Archived from groups: microsoft.public.windowsxp.configuration_manage (More info?
The reason that you can't just delete them is that the permissions are set so
that users (including administrators) cannot do so - this is, as Aikana
implied, done for good reason.
If you really want to remove one, you can change the permissions, and then
delete it. If you don't know how to change the permissions, leave them alone.
You normally should not remove them in this way. Most legitimate services
that can be removed should have a method to do so (perhaps as part of an
add/remove program entry, etc). But, I have had cases where something like a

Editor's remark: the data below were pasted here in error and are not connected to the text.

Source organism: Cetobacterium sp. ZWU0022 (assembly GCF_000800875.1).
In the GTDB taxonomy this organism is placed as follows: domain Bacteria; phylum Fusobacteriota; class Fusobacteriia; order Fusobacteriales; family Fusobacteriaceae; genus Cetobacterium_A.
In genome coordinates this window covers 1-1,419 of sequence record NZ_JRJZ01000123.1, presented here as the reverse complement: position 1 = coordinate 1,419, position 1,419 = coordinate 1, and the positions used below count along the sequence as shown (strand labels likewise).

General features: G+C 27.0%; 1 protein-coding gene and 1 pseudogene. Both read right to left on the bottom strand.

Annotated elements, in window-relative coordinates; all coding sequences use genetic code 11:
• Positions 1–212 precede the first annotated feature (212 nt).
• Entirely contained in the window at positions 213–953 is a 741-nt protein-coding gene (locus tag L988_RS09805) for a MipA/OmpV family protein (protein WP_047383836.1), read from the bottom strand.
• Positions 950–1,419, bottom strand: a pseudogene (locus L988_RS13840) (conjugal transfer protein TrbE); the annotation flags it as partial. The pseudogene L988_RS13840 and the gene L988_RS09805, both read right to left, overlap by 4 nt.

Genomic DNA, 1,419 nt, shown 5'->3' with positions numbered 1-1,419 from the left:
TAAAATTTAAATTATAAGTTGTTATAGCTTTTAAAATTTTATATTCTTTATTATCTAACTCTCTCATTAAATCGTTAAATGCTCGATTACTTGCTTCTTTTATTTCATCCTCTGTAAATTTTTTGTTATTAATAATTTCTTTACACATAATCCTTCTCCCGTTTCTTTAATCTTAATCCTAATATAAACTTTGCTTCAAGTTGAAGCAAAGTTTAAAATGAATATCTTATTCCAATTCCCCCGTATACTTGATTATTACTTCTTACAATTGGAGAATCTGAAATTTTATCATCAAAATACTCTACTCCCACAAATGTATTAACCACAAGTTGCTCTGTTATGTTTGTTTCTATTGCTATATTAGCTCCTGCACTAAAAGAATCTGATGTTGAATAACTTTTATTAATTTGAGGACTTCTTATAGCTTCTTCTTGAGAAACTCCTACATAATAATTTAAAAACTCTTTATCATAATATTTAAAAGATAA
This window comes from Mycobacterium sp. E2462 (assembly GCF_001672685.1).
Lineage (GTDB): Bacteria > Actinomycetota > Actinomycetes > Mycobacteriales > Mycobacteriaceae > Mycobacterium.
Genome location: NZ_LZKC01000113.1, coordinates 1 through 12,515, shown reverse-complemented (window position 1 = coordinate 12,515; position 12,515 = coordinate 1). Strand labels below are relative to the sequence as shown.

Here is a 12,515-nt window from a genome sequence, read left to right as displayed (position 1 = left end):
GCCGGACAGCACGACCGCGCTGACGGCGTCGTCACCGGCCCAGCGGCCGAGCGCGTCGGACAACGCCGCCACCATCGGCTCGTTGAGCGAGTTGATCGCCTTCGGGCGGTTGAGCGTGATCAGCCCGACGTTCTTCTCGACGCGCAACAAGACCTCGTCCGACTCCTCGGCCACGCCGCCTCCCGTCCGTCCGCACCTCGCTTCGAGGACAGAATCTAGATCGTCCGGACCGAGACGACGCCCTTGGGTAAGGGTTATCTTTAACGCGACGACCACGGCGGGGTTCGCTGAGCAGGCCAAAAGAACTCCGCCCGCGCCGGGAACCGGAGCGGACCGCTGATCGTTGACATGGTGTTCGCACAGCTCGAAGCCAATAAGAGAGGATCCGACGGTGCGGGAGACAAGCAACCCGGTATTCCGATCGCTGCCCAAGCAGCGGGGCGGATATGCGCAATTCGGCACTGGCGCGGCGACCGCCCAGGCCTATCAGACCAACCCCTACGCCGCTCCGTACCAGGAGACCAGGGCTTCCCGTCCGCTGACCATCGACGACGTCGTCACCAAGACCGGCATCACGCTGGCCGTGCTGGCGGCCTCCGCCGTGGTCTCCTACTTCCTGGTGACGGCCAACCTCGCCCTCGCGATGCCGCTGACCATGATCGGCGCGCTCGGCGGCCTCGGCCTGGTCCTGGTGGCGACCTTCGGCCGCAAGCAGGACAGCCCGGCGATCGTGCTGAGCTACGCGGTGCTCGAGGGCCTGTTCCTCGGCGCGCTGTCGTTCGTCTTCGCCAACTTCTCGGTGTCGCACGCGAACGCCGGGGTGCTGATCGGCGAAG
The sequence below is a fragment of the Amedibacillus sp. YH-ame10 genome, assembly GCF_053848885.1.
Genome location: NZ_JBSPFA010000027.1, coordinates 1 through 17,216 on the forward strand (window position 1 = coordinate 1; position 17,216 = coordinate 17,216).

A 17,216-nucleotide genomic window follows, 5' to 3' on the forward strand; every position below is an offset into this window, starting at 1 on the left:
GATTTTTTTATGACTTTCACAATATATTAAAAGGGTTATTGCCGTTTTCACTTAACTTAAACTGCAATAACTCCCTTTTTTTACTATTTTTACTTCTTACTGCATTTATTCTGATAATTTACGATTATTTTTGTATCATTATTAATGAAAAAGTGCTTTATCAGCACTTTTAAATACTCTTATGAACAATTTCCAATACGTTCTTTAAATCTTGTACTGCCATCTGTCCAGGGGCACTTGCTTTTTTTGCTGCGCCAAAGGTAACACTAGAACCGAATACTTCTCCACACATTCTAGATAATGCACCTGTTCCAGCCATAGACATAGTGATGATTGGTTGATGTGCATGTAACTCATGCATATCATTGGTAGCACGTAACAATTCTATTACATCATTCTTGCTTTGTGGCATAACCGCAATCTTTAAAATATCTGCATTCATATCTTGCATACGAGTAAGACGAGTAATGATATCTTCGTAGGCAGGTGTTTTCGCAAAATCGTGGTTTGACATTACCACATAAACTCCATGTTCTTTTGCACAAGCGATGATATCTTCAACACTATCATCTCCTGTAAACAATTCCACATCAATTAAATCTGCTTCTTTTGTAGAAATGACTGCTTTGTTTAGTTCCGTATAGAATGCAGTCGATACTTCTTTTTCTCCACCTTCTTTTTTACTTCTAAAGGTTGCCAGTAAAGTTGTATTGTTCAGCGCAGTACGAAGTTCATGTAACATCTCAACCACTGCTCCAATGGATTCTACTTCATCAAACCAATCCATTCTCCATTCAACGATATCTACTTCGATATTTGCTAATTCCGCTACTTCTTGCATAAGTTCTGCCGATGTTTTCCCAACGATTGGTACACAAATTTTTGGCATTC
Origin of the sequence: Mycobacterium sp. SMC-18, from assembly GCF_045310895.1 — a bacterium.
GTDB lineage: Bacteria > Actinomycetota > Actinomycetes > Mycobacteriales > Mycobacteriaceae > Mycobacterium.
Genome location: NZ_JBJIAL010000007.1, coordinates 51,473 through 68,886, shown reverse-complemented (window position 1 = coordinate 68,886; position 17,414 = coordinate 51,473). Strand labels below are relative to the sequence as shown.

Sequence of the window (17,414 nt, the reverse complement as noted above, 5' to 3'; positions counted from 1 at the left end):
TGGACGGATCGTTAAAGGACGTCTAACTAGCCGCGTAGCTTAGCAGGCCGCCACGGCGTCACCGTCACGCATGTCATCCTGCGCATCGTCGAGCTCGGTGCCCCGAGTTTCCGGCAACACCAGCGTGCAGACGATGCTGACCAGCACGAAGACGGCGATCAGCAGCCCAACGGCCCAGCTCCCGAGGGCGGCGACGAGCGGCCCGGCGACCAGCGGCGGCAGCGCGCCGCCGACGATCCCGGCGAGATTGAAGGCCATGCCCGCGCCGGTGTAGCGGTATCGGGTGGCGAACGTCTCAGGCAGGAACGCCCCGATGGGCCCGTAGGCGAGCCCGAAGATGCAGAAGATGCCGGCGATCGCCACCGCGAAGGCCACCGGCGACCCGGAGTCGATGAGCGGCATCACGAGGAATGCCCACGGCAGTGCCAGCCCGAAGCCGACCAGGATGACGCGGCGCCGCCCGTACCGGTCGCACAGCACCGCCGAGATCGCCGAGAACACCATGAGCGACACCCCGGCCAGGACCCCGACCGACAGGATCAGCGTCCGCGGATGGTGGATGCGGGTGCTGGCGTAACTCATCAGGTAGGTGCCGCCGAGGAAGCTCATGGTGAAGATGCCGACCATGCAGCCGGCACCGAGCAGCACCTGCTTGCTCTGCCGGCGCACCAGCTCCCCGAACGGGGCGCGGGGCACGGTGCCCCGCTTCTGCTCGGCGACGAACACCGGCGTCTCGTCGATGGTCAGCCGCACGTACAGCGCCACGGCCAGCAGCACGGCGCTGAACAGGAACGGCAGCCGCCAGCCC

trojan puts in a service that you cannot remove in any other way.
There are various programs ( sc from the nt resource kit, service from http://www.loa.espci.fr/winnt.html
and others ) that control services, and
allow you to delete/remove a service - they will take out the legacy entries
if that is appropriate.
In article <Oj$r6iTtEHA.firstname.lastname@example.org>, Thorsten Matzner
|Aikana <email@example.com> wrote:
|>e,g, Local Machine/ Current Control Set/ Enum/ Root/ LEGACY_*
|Don't do this. The attribute "legacy" does not mean that the entries
|are no longer necessary.